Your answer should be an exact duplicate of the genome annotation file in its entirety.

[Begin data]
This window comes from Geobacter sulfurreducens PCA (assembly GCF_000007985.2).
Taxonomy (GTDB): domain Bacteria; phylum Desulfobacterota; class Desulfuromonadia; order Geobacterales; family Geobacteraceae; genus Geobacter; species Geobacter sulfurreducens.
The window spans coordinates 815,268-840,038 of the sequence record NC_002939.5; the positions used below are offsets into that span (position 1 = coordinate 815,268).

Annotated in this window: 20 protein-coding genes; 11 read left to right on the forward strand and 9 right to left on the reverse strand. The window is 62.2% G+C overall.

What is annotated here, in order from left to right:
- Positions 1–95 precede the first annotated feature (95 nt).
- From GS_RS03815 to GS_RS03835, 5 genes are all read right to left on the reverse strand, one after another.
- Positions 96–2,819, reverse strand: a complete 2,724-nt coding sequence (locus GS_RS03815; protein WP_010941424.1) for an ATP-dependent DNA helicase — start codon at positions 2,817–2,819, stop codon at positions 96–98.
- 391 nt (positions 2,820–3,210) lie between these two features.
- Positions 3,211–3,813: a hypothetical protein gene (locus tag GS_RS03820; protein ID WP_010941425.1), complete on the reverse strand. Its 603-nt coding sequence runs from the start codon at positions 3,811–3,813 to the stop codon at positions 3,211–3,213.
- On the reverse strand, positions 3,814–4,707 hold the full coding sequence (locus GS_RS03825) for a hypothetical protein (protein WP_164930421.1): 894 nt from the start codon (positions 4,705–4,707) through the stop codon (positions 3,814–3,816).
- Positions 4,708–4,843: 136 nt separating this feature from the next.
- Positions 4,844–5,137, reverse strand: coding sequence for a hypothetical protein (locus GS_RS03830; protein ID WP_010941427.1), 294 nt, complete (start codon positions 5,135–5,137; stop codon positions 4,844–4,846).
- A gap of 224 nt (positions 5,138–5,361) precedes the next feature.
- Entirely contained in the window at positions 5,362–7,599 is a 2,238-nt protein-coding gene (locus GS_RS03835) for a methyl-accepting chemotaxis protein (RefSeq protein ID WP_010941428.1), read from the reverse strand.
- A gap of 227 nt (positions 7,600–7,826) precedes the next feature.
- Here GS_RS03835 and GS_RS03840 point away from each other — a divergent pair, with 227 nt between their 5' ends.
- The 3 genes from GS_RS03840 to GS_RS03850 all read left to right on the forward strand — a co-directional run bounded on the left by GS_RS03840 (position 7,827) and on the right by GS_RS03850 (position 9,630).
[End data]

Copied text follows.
This window comes from Geobacter sulfurreducens PCA (assembly GCF_000007985.2).
Taxonomy (GTDB): domain Bacteria; phylum Desulfobacterota; class Desulfuromonadia; order Geobacterales; family Geobacteraceae; genus Geobacter; species Geobacter sulfurreducens.
The window spans coordinates 815,268-840,038 of the sequence record NC_002939.5; the positions used below are offsets into that span (position 1 = coordinate 815,268).

Annotated in this window: 20 protein-coding genes; 11 read left to right on the forward strand and 9 right to left on the reverse strand. The window is 62.2% G+C overall.

What is annotated here, in order from left to right:
- Positions 1–95 precede the first annotated feature (95 nt).
- From GS_RS03815 to GS_RS03835, 5 genes are all read right to left on the reverse strand, one after another.
- Positions 96–2,819, reverse strand: a complete 2,724-nt coding sequence (locus GS_RS03815; protein WP_010941424.1) for an ATP-dependent DNA helicase — start codon at positions 2,817–2,819, stop codon at positions 96–98.
- 391 nt (positions 2,820–3,210) lie between these two features.
- Positions 3,211–3,813: a hypothetical protein gene (locus tag GS_RS03820; protein ID WP_010941425.1), complete on the reverse strand. Its 603-nt coding sequence runs from the start codon at positions 3,811–3,813 to the stop codon at positions 3,211–3,213.
- On the reverse strand, positions 3,814–4,707 hold the full coding sequence (locus GS_RS03825) for a hypothetical protein (protein WP_164930421.1): 894 nt from the start codon (positions 4,705–4,707) through the stop codon (positions 3,814–3,816).
- Positions 4,708–4,843: 136 nt separating this feature from the next.
- Positions 4,844–5,137, reverse strand: coding sequence for a hypothetical protein (locus GS_RS03830; protein ID WP_010941427.1), 294 nt, complete (start codon positions 5,135–5,137; stop codon positions 4,844–4,846).
- A gap of 224 nt (positions 5,138–5,361) precedes the next feature.
- Entirely contained in the window at positions 5,362–7,599 is a 2,238-nt protein-coding gene (locus GS_RS03835) for a methyl-accepting chemotaxis protein (RefSeq protein ID WP_010941428.1), read from the reverse strand.
- A gap of 227 nt (positions 7,600–7,826) precedes the next feature.
- Here GS_RS03835 and GS_RS03840 point away from each other — a divergent pair, with 227 nt between their 5' ends.
- The 3 genes from GS_RS03840 to GS_RS03850 all read left to right on the forward strand — a co-directional run bounded on the left by GS_RS03840 (position 7,827) and on the right by GS_RS03850 (position 9,630).